SGNP renovation stalls after MoU with Belgian government gets delayed

The Belgium consulate chose SGNP out of four global urban forests in the world due to its prime position in the city

 Mumbai
SGNP renovation stalls after MoU with Belgian government gets delayed

Plans of revamping Sanjay Gandhi National Park (SGNP) including the mini zoological park, leopards safari, and other projects have been stalled due to the technical difficulties and pending clarifications from both the governments i.e. Belgian and the state government of Maharashtra.

Why has the project stalled?

As per the Hindustan Times report, in the month of July 2017, the Belgian consulate came up with a proposal of remodelling, providing state-of-the-art technologies and carrying out research work to conserve the rich biodiversity of SGNP. Both the government decided to sign a memorandum of understanding (MoU) before the beginning of the project but certain terms and conditions could not be finalised.


What was the project?

In the month of February, Belgium’s consul general Peter Huyghebert visited the park and decided to go ahead with the conservation project.

It is being said that Belgium government wants to replicate their Antwerp Zoo which will incorporate a mini zoo towards the Borivali end of the park and the leopard safari. In addition to this, there will be breeding centres and care research hubs for animals. The Antwerp Zoo is one of the oldest zoos in the world which was opened in 1843 and has 5,000 animals from 950 species in its 10.5 hectares. It is also listed as a monument, with eight buildings housing animals and it has a research centre for conservation of endangered species.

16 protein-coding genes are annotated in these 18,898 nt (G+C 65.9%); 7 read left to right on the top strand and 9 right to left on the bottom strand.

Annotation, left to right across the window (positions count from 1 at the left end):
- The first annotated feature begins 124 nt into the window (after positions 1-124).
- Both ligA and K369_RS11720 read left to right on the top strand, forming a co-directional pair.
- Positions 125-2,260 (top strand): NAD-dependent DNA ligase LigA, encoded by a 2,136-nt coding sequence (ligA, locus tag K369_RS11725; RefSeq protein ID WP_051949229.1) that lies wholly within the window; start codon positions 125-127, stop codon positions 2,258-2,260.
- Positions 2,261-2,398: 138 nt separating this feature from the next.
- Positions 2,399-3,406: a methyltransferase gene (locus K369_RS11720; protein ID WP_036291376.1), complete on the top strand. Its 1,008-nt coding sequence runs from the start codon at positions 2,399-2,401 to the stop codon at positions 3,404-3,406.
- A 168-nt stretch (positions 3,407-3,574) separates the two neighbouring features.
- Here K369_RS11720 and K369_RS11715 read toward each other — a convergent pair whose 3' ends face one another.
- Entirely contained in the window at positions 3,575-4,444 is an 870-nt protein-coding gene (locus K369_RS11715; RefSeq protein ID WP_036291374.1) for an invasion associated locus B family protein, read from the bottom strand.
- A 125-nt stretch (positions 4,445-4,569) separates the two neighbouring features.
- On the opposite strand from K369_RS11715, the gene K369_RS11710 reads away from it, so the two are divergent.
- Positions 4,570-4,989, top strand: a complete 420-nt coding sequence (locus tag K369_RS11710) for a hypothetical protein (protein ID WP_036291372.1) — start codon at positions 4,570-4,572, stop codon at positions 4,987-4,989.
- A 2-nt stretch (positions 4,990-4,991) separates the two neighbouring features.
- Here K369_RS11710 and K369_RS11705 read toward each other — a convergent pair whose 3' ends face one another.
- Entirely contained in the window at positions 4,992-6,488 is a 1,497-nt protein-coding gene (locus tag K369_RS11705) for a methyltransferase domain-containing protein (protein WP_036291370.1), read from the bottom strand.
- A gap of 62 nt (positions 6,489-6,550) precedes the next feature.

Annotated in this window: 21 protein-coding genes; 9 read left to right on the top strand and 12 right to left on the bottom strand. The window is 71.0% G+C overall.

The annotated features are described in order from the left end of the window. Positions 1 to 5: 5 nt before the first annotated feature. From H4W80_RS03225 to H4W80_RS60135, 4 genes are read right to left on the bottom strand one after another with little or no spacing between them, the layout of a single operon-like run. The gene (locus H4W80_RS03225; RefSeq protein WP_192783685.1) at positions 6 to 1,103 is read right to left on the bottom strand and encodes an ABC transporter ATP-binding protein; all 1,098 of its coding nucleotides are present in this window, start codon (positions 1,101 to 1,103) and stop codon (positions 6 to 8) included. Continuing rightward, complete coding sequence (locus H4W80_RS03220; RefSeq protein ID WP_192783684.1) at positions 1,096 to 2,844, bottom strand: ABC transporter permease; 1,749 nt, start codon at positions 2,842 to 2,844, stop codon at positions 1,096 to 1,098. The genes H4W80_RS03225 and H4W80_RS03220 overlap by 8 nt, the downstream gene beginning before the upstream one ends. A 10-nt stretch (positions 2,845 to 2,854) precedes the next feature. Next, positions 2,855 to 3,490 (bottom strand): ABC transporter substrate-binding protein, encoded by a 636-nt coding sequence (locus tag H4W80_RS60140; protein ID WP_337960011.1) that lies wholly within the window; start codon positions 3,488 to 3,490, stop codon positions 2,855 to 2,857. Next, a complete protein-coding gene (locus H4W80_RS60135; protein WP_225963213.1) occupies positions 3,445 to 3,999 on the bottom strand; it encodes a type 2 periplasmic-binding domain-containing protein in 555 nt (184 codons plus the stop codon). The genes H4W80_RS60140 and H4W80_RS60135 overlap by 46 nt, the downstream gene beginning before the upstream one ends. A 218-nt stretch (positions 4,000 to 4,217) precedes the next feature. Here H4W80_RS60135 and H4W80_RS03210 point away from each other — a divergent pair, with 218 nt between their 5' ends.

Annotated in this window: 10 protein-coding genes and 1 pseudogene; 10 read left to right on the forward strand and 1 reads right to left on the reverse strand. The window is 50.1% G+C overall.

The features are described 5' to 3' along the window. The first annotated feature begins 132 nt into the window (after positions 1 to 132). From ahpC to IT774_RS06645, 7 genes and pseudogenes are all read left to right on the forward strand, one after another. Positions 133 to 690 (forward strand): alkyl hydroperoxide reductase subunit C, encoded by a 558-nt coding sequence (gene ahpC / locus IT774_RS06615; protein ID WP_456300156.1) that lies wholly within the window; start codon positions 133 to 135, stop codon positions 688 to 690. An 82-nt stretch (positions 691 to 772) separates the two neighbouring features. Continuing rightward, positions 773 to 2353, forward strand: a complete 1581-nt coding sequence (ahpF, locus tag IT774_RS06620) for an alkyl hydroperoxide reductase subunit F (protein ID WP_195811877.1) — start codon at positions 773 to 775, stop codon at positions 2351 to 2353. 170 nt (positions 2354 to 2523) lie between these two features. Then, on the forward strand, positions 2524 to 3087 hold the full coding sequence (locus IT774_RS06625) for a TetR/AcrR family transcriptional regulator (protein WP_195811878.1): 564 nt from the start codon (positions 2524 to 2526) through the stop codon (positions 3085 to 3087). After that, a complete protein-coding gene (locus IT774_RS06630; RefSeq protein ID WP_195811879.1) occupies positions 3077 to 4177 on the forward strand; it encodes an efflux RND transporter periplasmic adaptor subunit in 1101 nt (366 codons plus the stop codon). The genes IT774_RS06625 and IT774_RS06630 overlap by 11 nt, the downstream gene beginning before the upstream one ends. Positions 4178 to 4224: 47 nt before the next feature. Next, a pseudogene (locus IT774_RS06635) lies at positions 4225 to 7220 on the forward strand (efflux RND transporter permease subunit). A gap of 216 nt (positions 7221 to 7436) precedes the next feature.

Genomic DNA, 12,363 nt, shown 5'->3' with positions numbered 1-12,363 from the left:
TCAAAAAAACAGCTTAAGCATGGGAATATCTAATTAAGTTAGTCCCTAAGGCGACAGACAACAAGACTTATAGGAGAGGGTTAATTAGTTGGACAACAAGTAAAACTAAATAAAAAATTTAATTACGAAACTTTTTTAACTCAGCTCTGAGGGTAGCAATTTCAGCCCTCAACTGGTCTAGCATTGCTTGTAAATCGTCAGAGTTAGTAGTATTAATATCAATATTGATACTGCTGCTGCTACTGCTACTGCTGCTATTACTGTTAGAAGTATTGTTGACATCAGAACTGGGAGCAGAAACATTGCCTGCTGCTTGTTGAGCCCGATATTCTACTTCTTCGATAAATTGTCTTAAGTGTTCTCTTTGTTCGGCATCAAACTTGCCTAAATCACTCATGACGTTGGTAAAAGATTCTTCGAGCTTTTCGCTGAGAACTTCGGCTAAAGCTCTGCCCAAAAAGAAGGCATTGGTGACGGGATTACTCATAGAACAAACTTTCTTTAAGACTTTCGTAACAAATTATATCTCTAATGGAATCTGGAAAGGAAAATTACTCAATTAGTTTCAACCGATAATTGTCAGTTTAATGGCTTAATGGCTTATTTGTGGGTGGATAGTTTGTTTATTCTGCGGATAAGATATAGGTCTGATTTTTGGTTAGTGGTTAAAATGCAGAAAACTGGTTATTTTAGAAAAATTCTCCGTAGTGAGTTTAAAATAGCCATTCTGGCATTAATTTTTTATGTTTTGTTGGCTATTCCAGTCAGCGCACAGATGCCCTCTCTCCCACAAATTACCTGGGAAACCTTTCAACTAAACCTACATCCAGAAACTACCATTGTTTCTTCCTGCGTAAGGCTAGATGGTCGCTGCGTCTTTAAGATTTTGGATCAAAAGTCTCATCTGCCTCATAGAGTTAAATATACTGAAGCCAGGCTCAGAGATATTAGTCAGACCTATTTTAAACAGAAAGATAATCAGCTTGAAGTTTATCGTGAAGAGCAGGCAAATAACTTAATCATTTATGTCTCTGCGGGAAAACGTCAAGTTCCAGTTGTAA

SGNP is the chosen one

Forest Minister Sudhir Mungantiwar said that the consulate chose SGNP out of four global urban forests in the world as it is a unique national park located on the periphery of a city.


As Mungantiwar told to Hindustan Times, 


The idea is to revamp SGNP and Gorewada Zoo in Nagpur to make them at par with international standards. Signing any MoU with another country entails legal hurdles as well. We are working in tandem with them on all these parameters. As of now, the Belgians will fund 75% of the project and the state forest department will pitch in the rest. However, we want them to fund the entire project since they have chosen this location for their research. Technicalities regarding the same are still being discussed.”

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